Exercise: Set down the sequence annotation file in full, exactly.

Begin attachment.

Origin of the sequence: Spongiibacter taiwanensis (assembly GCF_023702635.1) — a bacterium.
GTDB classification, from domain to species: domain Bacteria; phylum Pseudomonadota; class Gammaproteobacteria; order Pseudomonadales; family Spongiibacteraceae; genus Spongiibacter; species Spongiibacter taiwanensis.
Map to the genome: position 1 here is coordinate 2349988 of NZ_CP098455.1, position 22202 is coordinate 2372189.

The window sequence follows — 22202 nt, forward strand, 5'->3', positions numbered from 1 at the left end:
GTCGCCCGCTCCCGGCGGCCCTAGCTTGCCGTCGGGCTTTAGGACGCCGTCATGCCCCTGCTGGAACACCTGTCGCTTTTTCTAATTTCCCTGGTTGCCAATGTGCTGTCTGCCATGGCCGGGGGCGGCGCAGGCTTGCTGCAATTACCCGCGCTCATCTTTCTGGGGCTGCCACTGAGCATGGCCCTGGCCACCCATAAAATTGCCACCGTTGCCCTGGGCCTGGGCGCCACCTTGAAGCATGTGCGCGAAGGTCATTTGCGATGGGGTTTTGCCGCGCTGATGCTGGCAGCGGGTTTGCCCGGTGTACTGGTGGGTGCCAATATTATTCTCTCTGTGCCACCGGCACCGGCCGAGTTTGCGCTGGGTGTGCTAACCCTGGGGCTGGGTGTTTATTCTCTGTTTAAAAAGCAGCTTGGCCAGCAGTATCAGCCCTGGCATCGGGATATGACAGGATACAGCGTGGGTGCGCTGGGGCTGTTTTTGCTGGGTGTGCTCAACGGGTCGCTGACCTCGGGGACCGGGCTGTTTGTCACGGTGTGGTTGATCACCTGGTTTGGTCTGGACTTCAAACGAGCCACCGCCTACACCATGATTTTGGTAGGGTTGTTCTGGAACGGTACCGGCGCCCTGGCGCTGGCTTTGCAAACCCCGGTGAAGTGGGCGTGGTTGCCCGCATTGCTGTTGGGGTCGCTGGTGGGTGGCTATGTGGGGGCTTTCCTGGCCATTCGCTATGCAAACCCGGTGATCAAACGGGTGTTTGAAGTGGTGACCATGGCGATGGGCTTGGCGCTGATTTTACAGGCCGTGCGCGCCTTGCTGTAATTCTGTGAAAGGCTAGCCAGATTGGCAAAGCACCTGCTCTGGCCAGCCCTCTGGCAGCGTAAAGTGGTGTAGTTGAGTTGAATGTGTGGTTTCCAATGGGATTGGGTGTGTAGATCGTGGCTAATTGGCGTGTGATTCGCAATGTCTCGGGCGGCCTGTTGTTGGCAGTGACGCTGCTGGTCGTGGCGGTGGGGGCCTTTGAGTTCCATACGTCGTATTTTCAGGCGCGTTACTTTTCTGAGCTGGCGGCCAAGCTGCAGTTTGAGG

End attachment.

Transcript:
Origin of the sequence: Spongiibacter taiwanensis (assembly GCF_023702635.1) — a bacterium.
GTDB classification, from domain to species: domain Bacteria; phylum Pseudomonadota; class Gammaproteobacteria; order Pseudomonadales; family Spongiibacteraceae; genus Spongiibacter; species Spongiibacter taiwanensis.
Map to the genome: position 1 here is coordinate 2349988 of NZ_CP098455.1, position 22202 is coordinate 2372189.

The window sequence follows — 22202 nt, forward strand, 5'->3', positions numbered from 1 at the left end:
GTCGCCCGCTCCCGGCGGCCCTAGCTTGCCGTCGGGCTTTAGGACGCCGTCATGCCCCTGCTGGAACACCTGTCGCTTTTTCTAATTTCCCTGGTTGCCAATGTGCTGTCTGCCATGGCCGGGGGCGGCGCAGGCTTGCTGCAATTACCCGCGCTCATCTTTCTGGGGCTGCCACTGAGCATGGCCCTGGCCACCCATAAAATTGCCACCGTTGCCCTGGGCCTGGGCGCCACCTTGAAGCATGTGCGCGAAGGTCATTTGCGATGGGGTTTTGCCGCGCTGATGCTGGCAGCGGGTTTGCCCGGTGTACTGGTGGGTGCCAATATTATTCTCTCTGTGCCACCGGCACCGGCCGAGTTTGCGCTGGGTGTGCTAACCCTGGGGCTGGGTGTTTATTCTCTGTTTAAAAAGCAGCTTGGCCAGCAGTATCAGCCCTGGCATCGGGATATGACAGGATACAGCGTGGGTGCGCTGGGGCTGTTTTTGCTGGGTGTGCTCAACGGGTCGCTGACCTCGGGGACCGGGCTGTTTGTCACGGTGTGGTTGATCACCTGGTTTGGTCTGGACTTCAAACGAGCCACCGCCTACACCATGATTTTGGTAGGGTTGTTCTGGAACGGTACCGGCGCCCTGGCGCTGGCTTTGCAAACCCCGGTGAAGTGGGCGTGGTTGCCCGCATTGCTGTTGGGGTCGCTGGTGGGTGGCTATGTGGGGGCTTTCCTGGCCATTCGCTATGCAAACCCGGTGATCAAACGGGTGTTTGAAGTGGTGACCATGGCGATGGGCTTGGCGCTGATTTTACAGGCCGTGCGCGCCTTGCTGTAATTCTGTGAAAGGCTAGCCAGATTGGCAAAGCACCTGCTCTGGCCAGCCCTCTGGCAGCGTAAAGTGGTGTAGTTGAGTTGAATGTGTGGTTTCCAATGGGATTGGGTGTGTAGATCGTGGCTAATTGGCGTGTGATTCGCAATGTCTCGGGCGGCCTGTTGTTGGCAGTGACGCTGCTGGTCGTGGCGGTGGGGGCCTTTGAGTTCCATACGTCGTATTTTCAGGCGCGTTACTTTTCTGAGCTGGCGGCCAAGCTGCAGTTTGAGG